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Dissecting the association of C-reactive protein levels with PTSD, traumatic events, and social support

By Carolina Muniz Carvalho, Frank R Wendt, Adam X. Maihofer, Dan J. Stein, Murray B. Stein, Jennifer A Sumner, Sian M. J. Hemmings, Caroline M. Nievergelt, Karestan C. Koenen, Joel Gelernter, Sintia I Belangero, Renato Polimanti

Posted 22 Oct 2019
medRxiv DOI: 10.1101/19009134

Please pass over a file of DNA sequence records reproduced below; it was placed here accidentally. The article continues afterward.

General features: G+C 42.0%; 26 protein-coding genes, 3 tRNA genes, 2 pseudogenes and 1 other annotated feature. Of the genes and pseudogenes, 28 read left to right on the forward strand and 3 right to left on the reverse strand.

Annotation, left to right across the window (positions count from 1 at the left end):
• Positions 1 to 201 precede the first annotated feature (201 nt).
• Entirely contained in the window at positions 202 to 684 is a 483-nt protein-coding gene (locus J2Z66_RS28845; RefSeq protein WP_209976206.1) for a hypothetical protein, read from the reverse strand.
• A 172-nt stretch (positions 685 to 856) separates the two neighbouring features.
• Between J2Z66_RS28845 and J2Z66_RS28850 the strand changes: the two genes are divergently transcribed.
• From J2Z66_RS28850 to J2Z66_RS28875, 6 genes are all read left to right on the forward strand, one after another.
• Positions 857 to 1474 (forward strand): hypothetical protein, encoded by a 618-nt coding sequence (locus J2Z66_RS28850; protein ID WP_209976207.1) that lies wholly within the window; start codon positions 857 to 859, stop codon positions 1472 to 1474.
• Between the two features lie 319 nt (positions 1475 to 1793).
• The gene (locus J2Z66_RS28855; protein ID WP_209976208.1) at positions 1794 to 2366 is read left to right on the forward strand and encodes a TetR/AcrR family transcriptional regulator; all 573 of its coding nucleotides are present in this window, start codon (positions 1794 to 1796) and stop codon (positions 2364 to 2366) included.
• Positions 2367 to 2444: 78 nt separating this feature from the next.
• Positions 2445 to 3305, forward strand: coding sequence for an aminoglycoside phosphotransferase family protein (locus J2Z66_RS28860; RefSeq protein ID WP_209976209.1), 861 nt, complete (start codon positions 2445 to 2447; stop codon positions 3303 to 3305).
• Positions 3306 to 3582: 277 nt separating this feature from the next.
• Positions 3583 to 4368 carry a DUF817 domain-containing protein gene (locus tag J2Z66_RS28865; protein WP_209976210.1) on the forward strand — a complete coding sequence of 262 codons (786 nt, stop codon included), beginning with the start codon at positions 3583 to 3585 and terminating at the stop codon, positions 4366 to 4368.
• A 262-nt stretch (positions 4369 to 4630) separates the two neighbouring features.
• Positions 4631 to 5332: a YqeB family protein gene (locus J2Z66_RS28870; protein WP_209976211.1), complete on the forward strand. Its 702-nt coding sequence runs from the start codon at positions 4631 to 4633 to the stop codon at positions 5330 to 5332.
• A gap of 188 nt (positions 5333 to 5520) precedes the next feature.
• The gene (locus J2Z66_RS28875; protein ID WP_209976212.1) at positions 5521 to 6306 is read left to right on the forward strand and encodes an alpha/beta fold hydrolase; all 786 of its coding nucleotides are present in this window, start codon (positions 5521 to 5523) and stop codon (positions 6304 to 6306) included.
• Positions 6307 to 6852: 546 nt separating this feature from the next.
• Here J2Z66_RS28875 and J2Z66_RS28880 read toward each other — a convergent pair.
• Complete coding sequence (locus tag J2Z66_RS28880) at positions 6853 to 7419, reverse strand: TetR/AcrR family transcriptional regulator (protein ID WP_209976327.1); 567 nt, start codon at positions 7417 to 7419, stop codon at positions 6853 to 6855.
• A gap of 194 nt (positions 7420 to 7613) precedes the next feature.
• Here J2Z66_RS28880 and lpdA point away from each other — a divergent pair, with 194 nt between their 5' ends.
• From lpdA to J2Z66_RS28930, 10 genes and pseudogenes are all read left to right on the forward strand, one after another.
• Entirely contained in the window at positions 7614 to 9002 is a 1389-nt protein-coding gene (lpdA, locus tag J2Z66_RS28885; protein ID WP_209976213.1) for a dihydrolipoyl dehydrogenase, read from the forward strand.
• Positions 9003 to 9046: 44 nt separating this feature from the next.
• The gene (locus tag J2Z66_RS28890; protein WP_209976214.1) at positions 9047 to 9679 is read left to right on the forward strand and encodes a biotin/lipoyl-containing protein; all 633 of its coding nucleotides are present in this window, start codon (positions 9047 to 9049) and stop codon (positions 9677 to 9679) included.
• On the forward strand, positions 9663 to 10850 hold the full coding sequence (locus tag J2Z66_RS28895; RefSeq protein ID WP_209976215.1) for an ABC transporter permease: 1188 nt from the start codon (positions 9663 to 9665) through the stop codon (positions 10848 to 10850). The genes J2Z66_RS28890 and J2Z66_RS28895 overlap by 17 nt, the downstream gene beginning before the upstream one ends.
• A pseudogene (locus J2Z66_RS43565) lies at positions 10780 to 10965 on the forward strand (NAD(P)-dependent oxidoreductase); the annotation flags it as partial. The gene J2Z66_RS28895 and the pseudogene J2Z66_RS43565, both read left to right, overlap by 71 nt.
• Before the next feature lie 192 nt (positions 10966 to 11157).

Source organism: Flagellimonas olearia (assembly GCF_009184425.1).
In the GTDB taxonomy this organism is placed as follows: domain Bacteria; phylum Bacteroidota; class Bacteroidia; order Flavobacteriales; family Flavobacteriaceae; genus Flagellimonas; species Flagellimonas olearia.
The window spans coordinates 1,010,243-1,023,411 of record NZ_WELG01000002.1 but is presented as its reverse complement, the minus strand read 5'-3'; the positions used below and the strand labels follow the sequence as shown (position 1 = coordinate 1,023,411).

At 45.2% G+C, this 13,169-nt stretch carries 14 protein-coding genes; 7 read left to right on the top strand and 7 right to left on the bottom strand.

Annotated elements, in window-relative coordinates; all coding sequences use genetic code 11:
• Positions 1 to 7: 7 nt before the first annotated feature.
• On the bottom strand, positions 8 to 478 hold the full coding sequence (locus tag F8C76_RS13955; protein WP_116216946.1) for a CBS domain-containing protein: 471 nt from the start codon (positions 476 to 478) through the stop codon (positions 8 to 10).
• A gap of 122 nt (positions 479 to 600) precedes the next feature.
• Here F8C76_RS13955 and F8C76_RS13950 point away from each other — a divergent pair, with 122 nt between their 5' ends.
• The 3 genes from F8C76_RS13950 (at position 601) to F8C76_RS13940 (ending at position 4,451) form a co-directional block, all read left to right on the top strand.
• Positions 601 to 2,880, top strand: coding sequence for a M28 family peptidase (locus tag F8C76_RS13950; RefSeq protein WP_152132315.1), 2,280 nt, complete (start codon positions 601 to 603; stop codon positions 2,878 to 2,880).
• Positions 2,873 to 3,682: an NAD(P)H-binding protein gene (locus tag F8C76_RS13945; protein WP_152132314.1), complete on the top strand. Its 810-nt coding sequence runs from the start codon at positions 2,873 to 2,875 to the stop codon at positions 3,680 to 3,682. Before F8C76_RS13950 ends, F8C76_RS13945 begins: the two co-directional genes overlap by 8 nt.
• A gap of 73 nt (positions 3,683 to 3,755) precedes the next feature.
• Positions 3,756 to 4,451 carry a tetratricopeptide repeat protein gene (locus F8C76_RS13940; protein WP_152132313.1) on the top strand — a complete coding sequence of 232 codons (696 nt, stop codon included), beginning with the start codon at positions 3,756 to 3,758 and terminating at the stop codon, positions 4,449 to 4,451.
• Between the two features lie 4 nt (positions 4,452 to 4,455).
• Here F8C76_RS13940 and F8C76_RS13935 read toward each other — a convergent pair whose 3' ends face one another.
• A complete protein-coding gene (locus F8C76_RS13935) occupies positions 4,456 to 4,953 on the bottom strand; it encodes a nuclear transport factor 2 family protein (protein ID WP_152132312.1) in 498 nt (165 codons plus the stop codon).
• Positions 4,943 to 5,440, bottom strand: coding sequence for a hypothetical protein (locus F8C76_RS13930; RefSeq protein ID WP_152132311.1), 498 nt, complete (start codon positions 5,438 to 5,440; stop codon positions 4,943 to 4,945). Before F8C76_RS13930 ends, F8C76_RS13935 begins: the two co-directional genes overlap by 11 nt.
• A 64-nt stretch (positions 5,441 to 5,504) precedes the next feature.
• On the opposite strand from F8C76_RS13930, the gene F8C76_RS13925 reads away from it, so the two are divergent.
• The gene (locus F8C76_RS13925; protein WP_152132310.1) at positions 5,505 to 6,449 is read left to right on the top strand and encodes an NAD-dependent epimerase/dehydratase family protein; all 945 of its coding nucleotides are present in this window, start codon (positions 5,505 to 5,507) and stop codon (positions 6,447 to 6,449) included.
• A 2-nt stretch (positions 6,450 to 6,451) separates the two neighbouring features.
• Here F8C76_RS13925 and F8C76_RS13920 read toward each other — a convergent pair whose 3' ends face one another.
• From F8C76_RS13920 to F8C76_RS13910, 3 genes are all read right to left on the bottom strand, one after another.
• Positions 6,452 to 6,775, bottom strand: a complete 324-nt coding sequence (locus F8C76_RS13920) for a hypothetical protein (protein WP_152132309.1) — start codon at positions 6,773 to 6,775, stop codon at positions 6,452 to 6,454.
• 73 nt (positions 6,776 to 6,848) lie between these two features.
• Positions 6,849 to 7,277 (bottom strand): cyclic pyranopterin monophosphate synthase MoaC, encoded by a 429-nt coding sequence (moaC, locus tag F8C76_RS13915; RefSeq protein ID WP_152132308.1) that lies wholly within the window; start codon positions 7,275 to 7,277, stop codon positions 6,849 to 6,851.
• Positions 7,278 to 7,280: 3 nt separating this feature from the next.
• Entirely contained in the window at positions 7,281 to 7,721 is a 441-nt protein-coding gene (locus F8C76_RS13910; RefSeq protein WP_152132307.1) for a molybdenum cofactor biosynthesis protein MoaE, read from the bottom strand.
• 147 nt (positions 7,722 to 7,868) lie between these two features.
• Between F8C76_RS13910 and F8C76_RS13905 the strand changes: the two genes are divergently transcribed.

Inflammatory markers like C-reactive protein (CRP) have been associated with posttraumatic stress disorder (PTSD) and traumatic experience, but the underlying mechanisms are unclear. We investigated the association among CRP, PTSD, and traits related to traumatic events and social support using genome-wide data from the Psychiatric Genomics Consortium (30,000 cases and 170,000 controls), the UK Biobank (UKB; up to 117,900 individuals), and the CHARGE study (Cohorts for Heart and Aging Research in Genomic Epidemiology, 148,164 individual). Linkage disequilibrium score regression, polygenic risk scoring, and two-sample Mendelian randomization analyses were used to investigate genetic overlap and causal relationships. Genetic correlations of CRP were observed with PTSD (rg=0.16, p=0.026) and behavioral and emotional response to trauma, exposure to traumatic events, and the presence of social support (-0.28<rg<0.20; p<0.008). We observed a bidirectional association between CRP and PTSD (CRP[-&gt;]PTSD: {beta}=0.065, p=0.015; PTSD[-&gt;]CRP: {beta}=0.008, p=0.009). CRP also showed a negative association on the "felt loved as a child" trait (UKB, {beta}=-0.017, p=0.008). Due to the known association of socioeconomic status (SES) on PTSD and social support, a multivariable MR was performed to investigate SES as potential mediator. We found that household income (univariate MR: {beta}=-0.22, p=1.57x10-7; multivariate MR: {beta}=-0.17, p=0.005) and deprivation index (univariate MR: {beta}=0.38, p=1.63x10-9; multivariate MR: {beta}=0.27, p=0.016) were driving the causal estimates of "felt loved as a child" and CRP on PTSD. The present findings highlight a bidirectional association between PTSD and CRP levels, also suggesting a potential role of SES in the interplay between childhood support and inflammatory processes with respect to PTSD risk.

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